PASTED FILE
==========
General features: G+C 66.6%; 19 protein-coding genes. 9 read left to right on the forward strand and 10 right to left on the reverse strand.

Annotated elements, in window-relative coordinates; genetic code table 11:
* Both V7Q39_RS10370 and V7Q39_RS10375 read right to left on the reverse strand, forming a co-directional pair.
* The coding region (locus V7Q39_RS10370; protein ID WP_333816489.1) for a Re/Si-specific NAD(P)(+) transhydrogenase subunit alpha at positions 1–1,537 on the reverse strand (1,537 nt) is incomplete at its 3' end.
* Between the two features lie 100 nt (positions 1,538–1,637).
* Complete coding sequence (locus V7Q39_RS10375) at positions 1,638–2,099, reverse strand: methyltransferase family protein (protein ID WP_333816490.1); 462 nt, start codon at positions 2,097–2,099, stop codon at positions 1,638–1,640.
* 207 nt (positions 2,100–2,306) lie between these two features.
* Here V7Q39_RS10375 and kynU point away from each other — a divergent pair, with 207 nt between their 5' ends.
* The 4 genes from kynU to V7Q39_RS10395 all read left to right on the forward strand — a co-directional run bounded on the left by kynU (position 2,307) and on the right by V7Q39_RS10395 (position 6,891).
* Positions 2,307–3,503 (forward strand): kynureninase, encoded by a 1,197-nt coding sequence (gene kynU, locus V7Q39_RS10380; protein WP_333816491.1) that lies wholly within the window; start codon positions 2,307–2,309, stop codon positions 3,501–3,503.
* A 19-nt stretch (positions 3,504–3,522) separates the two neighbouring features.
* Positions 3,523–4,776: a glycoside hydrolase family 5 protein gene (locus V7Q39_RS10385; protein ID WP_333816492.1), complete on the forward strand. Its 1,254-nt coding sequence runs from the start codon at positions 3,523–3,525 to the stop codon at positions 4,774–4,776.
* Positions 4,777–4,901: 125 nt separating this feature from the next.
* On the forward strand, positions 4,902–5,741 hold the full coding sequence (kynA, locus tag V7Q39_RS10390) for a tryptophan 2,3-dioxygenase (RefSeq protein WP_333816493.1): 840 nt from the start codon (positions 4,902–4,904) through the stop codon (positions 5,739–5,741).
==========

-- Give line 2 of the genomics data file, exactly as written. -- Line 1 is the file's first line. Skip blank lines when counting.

Annotated elements, in window-relative coordinates; genetic code table 11: